NORWICH, Conn. (AP) — Matthew DuTrumble is a self-proclaimed perfectionist. The Norwich native, who has worked as an executive chef for about 20 years, said that’s why it’s taken nine months to open up his cozy coffee shop Craftsman Cliff Roasters in downtown.
He and his father stripped the ground floor space at 30-34 Broadway, and brought it back to life with hand-done woodwork and nautical finishing designed to heighten the building’s history as a sea captain’s home.
“We don’t do anything until it’s perfect,” he said, sitting next to a large roaster in the café located on Broadway, just a stone’s throw from City Hall and the Wauregan.
Craftsman Cliff Roasters serves up an assortment of coffees and teas — both hot and cold — craft sodas made in-house, lattes and espresso, as well as baked goods courtesy of Jean Stott, the former owner of Stott’s At Bat ice cream and sandwich shop in the Norwich Business Park. DuTrumble is already planning to expand the menu to include homemade cacao, and looking forward to taking advantage of the farmer’s market at Howard Brown Park for locally sourced veggies and fruits in the summer.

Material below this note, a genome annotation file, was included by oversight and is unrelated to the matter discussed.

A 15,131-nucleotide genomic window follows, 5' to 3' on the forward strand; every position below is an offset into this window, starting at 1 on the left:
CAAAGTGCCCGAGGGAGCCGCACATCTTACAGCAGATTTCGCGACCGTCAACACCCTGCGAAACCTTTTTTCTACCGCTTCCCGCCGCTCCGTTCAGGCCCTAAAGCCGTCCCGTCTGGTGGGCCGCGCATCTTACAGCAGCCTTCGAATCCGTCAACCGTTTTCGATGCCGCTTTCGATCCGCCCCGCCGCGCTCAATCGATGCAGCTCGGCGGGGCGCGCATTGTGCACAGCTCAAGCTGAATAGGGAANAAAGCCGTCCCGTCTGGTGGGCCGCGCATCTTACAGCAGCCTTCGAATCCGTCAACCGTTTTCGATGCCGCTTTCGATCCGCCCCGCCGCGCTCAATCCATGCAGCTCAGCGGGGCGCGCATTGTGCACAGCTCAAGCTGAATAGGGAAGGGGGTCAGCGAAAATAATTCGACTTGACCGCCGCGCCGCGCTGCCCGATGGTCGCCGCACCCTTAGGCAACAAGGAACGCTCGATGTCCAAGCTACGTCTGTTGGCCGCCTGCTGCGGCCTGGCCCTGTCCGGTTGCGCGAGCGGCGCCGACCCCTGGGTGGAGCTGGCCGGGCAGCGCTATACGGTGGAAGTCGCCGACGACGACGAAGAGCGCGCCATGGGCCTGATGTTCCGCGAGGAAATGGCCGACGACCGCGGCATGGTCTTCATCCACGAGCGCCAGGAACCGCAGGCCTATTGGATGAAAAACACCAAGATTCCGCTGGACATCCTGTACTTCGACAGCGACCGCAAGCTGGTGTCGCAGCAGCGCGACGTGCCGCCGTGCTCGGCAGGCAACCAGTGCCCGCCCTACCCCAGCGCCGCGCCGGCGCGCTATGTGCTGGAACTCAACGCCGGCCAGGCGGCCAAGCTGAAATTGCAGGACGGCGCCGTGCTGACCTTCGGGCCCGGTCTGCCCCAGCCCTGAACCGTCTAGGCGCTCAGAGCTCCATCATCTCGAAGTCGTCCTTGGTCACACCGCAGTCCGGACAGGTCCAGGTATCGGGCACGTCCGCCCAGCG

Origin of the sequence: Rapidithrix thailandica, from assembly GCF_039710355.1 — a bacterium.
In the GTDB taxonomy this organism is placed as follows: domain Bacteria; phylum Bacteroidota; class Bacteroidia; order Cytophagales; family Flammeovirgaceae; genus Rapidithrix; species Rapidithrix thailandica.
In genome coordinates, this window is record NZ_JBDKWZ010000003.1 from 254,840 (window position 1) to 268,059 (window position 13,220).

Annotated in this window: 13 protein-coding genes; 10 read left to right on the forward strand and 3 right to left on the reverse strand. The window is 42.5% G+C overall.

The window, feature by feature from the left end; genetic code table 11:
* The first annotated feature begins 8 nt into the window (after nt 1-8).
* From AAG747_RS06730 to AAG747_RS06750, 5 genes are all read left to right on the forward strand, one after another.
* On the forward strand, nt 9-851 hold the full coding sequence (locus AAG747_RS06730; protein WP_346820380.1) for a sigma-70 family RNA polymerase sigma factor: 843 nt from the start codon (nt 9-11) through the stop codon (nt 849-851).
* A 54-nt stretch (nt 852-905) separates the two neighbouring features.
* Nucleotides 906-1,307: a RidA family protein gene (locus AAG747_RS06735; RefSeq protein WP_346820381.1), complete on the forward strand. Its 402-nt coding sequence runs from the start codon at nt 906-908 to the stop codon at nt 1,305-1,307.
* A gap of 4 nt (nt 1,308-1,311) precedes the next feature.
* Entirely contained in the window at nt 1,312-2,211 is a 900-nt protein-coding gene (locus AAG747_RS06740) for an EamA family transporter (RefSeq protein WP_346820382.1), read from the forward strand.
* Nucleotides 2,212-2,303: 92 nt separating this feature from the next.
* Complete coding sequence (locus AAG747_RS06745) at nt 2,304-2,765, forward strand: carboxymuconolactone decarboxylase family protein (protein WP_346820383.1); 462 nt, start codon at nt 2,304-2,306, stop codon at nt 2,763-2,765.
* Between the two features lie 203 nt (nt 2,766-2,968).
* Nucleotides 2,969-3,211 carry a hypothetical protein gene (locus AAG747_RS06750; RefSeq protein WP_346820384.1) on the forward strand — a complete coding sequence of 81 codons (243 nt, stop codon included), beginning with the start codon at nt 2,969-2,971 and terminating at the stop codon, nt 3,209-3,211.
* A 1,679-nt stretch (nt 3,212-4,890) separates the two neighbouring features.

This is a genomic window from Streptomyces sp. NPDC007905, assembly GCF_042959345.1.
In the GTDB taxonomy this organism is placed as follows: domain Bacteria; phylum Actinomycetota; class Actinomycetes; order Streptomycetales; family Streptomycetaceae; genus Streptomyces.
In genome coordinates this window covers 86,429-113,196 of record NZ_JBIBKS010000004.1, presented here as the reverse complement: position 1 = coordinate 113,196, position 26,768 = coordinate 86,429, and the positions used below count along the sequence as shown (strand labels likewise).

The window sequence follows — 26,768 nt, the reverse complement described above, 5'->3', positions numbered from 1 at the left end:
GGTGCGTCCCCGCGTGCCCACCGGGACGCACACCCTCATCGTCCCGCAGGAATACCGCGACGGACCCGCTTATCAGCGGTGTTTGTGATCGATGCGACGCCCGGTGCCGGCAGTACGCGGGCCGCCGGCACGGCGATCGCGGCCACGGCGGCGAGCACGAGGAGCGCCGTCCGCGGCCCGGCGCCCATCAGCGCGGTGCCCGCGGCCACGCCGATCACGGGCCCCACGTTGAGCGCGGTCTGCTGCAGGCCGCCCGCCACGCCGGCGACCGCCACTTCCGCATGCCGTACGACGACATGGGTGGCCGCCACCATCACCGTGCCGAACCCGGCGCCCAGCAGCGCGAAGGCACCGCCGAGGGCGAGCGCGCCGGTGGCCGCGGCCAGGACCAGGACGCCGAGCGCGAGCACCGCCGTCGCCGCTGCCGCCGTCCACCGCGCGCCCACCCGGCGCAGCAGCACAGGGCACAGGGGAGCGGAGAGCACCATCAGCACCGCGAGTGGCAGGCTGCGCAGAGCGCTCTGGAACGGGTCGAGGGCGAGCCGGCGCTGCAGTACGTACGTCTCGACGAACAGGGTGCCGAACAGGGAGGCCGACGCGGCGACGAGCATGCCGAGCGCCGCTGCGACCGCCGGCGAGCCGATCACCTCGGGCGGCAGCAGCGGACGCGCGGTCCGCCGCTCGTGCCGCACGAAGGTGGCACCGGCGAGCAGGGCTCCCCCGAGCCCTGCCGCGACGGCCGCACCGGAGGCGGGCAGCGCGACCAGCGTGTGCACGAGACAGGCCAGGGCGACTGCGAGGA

Although the business is only in a soft opening phase, DuTrumble said it’s been busy every day. So much so, that they’re thinking about expanding their weekday hours.
As the only coffee shop in downtown, it’s no surprise Craftsman Cliff Roasters is keeping busy. The former Dunkin’ Donuts on Main Street closed down two years ago. Now downtown business owners and employees are flocking to the café for their caffeine fix, and DuTrumble already greets them like he’s known them for years.
“We’ve already got our regulars, and we’ve memorized their orders,” barista Trent Pink said. “We didn’t realize how many people or businesses are down here until we started talking to people.”
When Norwich resident Ceil Vadar visited the downtown locale for the third time on Friday, she met DuTrumble with a hug before placing her order.
“I’m a coffee snob,” she said, after ordering her dark roast. “When I find a good cup, I latch onto it.”
DuTrumble has his associate degree in culinary art and a bachelor’s degree in business from Johnson & Whales University, but remembers when he was helping out at the student-run restaurant the Brickview Inn and taking entrepreneurship courses at Norwich Free Academy — he is a member of the class of 1995.
“I really see this being a community place,” DuTrumble said. “Even this week alone, I’ve seen people meeting and mingling, and some people seeing people they haven’t seen in years.”
Information from: Norwich Bulletin, http://www.norwichbulletin.com